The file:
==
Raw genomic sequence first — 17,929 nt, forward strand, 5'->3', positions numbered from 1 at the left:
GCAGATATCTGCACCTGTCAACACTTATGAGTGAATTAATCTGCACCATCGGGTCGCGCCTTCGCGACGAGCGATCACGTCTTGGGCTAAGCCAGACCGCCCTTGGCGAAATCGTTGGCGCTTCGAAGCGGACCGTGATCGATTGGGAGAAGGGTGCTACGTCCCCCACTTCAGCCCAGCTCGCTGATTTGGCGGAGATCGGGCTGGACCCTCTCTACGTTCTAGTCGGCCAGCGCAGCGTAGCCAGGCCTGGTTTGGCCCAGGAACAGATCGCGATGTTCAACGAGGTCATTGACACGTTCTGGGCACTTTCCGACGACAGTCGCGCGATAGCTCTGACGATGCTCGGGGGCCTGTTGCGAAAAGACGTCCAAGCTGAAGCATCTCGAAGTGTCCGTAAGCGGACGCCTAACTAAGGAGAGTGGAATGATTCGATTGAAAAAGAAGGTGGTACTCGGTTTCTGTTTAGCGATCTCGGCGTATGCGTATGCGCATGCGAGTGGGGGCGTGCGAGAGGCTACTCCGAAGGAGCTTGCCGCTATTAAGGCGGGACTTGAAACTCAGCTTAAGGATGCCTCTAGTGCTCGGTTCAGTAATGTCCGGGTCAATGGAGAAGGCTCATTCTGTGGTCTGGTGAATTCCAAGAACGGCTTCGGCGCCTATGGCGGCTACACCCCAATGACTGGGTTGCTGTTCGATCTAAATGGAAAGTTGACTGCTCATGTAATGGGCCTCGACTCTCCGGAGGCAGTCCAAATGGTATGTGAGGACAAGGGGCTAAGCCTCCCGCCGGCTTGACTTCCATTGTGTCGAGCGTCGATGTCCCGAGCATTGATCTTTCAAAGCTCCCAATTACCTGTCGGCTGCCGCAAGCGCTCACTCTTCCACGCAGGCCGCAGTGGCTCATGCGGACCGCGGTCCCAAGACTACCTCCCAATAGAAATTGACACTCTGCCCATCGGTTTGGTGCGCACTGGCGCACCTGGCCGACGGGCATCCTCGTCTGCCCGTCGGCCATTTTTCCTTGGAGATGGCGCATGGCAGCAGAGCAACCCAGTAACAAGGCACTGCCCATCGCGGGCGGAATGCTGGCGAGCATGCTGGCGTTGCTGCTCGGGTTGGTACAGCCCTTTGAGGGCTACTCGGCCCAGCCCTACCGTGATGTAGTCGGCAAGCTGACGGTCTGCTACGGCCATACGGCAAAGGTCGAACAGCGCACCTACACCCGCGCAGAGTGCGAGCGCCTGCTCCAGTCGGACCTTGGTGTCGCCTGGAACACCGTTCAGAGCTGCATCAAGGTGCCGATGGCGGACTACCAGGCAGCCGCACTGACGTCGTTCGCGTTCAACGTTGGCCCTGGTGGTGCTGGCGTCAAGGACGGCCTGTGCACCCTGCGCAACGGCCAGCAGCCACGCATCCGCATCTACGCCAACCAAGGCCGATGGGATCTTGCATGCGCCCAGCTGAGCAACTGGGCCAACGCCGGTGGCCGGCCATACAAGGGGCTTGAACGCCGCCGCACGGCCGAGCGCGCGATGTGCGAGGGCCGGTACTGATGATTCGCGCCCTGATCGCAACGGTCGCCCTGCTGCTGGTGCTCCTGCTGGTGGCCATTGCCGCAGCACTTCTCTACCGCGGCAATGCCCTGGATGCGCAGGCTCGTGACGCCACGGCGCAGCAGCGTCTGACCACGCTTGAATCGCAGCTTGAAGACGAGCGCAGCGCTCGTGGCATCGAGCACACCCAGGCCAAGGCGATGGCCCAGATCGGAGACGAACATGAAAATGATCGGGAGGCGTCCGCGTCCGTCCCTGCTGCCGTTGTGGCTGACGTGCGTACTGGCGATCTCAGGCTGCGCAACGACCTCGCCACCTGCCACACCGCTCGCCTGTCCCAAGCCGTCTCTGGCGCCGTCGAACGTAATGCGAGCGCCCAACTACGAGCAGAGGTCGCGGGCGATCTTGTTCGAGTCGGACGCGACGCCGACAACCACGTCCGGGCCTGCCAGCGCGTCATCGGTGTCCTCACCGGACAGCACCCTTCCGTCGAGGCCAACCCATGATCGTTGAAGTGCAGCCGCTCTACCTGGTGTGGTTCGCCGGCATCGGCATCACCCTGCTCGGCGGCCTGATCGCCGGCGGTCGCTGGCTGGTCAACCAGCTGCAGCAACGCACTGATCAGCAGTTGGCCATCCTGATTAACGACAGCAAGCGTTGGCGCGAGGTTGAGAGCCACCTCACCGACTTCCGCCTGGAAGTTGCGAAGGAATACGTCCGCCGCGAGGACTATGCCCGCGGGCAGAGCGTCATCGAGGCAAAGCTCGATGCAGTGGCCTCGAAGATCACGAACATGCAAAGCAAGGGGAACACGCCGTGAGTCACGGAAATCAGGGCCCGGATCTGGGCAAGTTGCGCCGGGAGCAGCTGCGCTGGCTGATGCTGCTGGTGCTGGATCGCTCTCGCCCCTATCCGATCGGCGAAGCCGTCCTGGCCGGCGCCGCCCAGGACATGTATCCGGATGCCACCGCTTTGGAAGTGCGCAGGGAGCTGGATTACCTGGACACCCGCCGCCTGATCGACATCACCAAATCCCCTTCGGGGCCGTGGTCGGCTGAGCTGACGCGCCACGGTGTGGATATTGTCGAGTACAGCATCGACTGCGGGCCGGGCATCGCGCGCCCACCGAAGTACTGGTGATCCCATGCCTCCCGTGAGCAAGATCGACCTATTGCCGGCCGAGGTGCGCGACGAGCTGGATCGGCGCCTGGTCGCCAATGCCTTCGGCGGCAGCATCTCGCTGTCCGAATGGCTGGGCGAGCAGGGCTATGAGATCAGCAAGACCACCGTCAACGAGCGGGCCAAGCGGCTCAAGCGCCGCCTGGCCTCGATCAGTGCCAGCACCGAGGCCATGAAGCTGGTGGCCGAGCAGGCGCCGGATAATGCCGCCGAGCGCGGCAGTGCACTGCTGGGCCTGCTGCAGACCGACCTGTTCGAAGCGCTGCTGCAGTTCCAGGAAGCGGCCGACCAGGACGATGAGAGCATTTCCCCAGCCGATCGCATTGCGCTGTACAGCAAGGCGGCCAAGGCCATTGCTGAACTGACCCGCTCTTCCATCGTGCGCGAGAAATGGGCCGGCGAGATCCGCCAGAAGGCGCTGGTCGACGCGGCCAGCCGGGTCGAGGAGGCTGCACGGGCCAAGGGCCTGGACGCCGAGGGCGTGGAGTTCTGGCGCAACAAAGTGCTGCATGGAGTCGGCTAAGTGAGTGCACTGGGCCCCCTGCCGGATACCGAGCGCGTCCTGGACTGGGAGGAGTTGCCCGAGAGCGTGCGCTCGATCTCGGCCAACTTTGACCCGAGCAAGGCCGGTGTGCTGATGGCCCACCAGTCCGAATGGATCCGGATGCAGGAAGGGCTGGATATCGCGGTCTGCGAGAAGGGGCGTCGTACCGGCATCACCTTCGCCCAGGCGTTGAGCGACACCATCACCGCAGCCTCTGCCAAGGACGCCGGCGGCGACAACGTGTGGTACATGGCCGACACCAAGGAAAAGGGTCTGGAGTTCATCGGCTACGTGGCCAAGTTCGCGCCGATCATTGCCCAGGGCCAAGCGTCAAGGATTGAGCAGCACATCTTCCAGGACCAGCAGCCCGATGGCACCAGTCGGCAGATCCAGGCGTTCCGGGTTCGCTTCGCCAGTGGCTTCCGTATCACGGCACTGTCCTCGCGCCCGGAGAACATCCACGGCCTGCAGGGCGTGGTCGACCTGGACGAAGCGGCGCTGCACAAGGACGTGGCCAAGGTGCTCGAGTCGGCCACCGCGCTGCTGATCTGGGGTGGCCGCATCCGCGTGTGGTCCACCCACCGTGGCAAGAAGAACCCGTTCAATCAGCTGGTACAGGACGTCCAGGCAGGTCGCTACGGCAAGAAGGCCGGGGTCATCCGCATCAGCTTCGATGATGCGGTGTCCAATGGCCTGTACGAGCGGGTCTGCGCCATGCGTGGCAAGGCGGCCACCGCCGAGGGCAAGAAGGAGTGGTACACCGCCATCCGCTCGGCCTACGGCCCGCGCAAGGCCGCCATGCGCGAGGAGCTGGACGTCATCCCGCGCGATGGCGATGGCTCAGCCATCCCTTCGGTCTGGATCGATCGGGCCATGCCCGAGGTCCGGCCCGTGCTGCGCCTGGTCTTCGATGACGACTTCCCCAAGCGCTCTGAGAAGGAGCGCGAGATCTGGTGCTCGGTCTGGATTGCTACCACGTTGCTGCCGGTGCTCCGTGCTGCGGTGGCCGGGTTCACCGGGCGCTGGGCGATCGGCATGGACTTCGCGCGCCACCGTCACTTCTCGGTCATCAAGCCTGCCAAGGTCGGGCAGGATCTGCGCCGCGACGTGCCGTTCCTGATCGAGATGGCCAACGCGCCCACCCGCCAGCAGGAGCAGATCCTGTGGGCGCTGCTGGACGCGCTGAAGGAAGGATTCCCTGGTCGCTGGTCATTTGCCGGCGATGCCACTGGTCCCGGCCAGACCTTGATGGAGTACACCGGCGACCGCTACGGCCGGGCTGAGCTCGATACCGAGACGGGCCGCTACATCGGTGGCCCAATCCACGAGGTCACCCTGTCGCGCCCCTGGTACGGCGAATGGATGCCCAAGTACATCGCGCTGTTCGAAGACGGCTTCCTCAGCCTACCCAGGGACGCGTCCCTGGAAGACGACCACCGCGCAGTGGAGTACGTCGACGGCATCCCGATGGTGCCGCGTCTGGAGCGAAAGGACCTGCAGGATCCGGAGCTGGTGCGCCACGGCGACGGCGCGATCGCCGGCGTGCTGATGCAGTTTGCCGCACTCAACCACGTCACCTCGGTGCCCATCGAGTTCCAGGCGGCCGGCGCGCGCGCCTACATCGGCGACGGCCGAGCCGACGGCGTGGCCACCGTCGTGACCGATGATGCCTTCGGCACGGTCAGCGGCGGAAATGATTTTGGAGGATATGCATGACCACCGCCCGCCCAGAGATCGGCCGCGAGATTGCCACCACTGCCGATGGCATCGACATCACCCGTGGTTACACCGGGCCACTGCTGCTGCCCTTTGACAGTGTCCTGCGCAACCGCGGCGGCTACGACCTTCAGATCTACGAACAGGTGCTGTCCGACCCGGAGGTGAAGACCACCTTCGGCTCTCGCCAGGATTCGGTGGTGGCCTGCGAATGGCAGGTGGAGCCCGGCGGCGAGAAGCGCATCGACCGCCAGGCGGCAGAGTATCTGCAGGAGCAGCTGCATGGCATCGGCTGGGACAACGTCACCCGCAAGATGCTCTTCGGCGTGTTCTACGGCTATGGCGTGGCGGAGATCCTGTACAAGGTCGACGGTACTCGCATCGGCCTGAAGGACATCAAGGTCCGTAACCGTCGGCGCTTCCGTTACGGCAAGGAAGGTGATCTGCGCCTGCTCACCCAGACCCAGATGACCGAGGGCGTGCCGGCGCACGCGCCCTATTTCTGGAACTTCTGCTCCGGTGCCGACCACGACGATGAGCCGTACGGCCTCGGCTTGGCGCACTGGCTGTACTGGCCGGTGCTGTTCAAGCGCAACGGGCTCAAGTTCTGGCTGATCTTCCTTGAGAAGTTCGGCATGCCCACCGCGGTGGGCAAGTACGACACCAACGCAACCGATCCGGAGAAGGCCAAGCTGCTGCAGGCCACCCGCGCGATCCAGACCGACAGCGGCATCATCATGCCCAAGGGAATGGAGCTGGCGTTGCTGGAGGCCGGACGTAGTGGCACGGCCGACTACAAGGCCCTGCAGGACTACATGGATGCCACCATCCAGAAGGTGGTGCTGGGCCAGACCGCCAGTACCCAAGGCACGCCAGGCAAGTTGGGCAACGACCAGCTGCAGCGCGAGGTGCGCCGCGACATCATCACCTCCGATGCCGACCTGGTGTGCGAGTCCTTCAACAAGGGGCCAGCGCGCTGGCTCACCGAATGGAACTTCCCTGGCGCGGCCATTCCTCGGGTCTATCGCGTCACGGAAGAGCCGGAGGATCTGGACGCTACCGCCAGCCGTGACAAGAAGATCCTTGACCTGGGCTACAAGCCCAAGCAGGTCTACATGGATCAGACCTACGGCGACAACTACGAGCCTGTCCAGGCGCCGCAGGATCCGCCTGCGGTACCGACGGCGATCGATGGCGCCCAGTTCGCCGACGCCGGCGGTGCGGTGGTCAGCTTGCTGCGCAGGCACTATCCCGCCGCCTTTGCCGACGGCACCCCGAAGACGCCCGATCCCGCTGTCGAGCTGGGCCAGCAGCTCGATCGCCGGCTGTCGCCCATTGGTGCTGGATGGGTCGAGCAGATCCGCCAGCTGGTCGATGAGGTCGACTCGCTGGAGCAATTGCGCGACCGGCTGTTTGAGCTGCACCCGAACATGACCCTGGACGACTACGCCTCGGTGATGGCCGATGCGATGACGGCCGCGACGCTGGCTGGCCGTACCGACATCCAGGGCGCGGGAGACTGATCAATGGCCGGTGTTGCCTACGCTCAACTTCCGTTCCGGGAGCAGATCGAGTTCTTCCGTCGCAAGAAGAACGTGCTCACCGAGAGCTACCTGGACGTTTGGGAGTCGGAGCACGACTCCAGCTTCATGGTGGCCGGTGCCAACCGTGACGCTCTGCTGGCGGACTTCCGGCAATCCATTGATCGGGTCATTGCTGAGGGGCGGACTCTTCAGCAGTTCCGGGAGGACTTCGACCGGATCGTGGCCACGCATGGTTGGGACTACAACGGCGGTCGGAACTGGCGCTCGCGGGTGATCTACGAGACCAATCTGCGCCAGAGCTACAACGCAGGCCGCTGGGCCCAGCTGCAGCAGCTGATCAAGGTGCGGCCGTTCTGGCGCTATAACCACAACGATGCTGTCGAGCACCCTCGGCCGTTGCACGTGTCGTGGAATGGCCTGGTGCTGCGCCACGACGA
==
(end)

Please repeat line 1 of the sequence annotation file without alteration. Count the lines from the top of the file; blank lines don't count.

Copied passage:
Raw genomic sequence first — 17,929 nt, forward strand, 5'->3', positions numbered from 1 at the left: